BACK TO “NORMAL”
I remember when I first found out I was pregnant with my son, Michael, almost twenty years ago. I knew there was this life changing event forming inside of my body yet as I walked, went to work and moved through my world looking normal on the outside no one knew. There were times I wanted to scream out, “I’m pregnant,” with the excitement and enthusiasm of someone holding on to a secret for a little too long and dying to let it out when the time was right.
This past weekend my other Michael and I took a much-needed respite for an overnight to Boston to get back to our version of normal or at least the illusion of normal. To go to the MFA to see the Matisse Exhibit and the Lodz Ghetto Photograph exhibition, to go to our favorite restaurant, to see a movie in Coolidge Corner that is not showing yet in RI. Normal. Hanging out, staying in a hotel, walking the Charles, having some nice delicious glasses of Pinot Noir, and trying to reconnect our lives the way we lived before breast cancer round two as we enter May.
There were the funny moments, like when I realized that I didn’t pack right and my only alternative for a warmer day than planned was a tank top. I don’t even think about bras at this point, wouldn’t put one on anyway since I feel like I have one on every waking minute. Not to rub it in, but I surely don’t need one for support. So when I looked at my new and I guess strangely improved figure in the mirror with just the tank top, to me I looked weird. Michael thought I looked amazing, but when fifty two year old boobs get a super lift, it takes some adjusting. Luxury problems I know, but I stared at the image staring back at me in the tank top and the flashback of my pregnancy came back. It was a similar feeling of wanting to shout out, “Yes, they are fake, but it is because…” This is absurd. I am almost embarrassed to write it aloud, but the fakeness which I am both humbled and grateful for is still a weird addition to my reflection back. I say it aloud because I am fully aware that shit could be so much worse. I am so lucky. But I still want to get the conversation front and center because our realities our simply this. There is always something worse, someone out there who has it worse, but in considering this, I don’t want to go the place of minimizing the angst. The angst is real. Even though I am fully aware of my good fortune, I must allow myself the necessary struggle with the trails of grief this type of life challenge brings about. To minimize the feelings is to subdue the natural cycle and I don’t think this is a healthy place either. So like every emotion, I over analyze its worthiness and try to wrap my head around the idea that every emotion is worthy, every emotion is a tool for growth and because I own them, I must allow them. I must not judge them. This is the perpetual balancing act. I think we all struggle with this concept, that just because our pain, our life challenges are what they are, they are ours. Because of this, because they are owned by us in our own life cycle, the cortisol hormone of fight or flight kicks in regardless of our comparisons to the “shit could be worse” inclination.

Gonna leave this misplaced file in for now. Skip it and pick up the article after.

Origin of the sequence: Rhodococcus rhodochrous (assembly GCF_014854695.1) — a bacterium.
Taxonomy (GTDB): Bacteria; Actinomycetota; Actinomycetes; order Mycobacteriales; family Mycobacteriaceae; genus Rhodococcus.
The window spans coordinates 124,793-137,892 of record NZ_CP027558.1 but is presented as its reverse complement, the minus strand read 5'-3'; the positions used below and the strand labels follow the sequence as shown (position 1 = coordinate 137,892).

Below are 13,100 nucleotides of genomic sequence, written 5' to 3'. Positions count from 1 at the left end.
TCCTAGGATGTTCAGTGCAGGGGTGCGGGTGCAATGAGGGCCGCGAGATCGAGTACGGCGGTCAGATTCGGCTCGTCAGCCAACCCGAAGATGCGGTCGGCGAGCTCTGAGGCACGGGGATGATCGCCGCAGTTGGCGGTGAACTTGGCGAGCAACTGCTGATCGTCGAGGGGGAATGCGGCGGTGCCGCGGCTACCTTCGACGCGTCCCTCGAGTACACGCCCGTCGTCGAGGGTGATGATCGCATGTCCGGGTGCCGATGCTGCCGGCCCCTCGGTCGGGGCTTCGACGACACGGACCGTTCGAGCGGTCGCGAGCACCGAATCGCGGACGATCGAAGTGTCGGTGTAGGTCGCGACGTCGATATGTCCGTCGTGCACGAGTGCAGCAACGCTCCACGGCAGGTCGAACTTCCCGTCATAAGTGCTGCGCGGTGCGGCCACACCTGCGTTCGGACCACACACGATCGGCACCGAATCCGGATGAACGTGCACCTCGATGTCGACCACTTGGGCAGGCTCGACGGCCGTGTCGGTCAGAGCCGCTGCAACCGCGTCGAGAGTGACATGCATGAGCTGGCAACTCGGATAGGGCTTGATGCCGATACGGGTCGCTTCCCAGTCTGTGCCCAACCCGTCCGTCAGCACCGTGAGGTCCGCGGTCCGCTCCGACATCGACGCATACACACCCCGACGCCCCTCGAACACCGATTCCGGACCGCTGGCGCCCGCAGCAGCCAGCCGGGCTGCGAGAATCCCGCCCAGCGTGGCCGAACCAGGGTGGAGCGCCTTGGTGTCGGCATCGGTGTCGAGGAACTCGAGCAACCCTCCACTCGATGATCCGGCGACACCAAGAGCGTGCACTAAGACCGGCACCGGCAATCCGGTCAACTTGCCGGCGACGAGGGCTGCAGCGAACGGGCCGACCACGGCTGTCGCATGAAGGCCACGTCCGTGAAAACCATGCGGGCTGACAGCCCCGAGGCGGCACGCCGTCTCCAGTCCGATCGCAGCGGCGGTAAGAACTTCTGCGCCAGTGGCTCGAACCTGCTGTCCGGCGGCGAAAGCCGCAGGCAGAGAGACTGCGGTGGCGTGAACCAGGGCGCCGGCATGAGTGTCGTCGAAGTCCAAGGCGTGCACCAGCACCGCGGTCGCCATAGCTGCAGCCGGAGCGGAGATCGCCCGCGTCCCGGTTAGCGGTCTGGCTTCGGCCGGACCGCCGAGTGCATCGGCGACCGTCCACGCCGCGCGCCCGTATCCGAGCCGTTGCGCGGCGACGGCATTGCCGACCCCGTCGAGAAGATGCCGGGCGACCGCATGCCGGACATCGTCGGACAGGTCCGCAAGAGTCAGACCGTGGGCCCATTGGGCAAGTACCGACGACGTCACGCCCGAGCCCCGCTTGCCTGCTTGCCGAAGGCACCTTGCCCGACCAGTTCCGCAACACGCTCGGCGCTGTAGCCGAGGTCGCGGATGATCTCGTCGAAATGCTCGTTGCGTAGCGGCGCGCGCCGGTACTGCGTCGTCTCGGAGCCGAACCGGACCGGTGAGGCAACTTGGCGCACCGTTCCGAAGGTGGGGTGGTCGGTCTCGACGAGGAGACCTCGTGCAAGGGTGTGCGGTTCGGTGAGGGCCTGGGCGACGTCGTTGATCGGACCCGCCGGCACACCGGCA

I just didn’t feel comfortable walking outside with just a tank top even though I was warm, I felt odd with myself and I wasn’t ready to expose the new part of me yet. Remember these babies do not move, so as I walk and I move, they stay put. For those women out there you may think how lucky that is, but I think the process of this is slower than I had considered. I must ease into this. I realize that the world is not judging me, frankly no one is probably even noticing, but this is really not the point here. I am noticing. I am feeling this change and I need to be ok with the exposure. It is a process, one that I am gradual and patient with for a change.
I don’t know if it is an age thing or if it is a combination of doing “the work” and these are the fruits of my labor, but everyday I wake up I feel like all the little breakthroughs are adding up to a big awakening. The thing is that my struggles with this experience I am also enjoying. Maybe because I get to view this whole cancer experience from the platform of “caught it early.” I don’t know, but what I do know is that its teaching moments are definitely the awareness of how much I have previously judged my emotions, labeling them as good or bad rather than just allowing them as feelings that do not need a label. I am curious about whose voice the judgment voice belongs to. This is the work and if it takes this experience, this event to change its tone, its sound in my head to something different and improved, than this has been worthwhile in the whole spectrum of things. I am challenged by the work it has provided me and I am guessing that “the work” as I refer to it will never be checked off my endless lists that I am often the unforgiving taskmaster of.
I swear I don’t wear this shirt out in public but it definitely has the message I was thinking about.
This sums up my work nicely.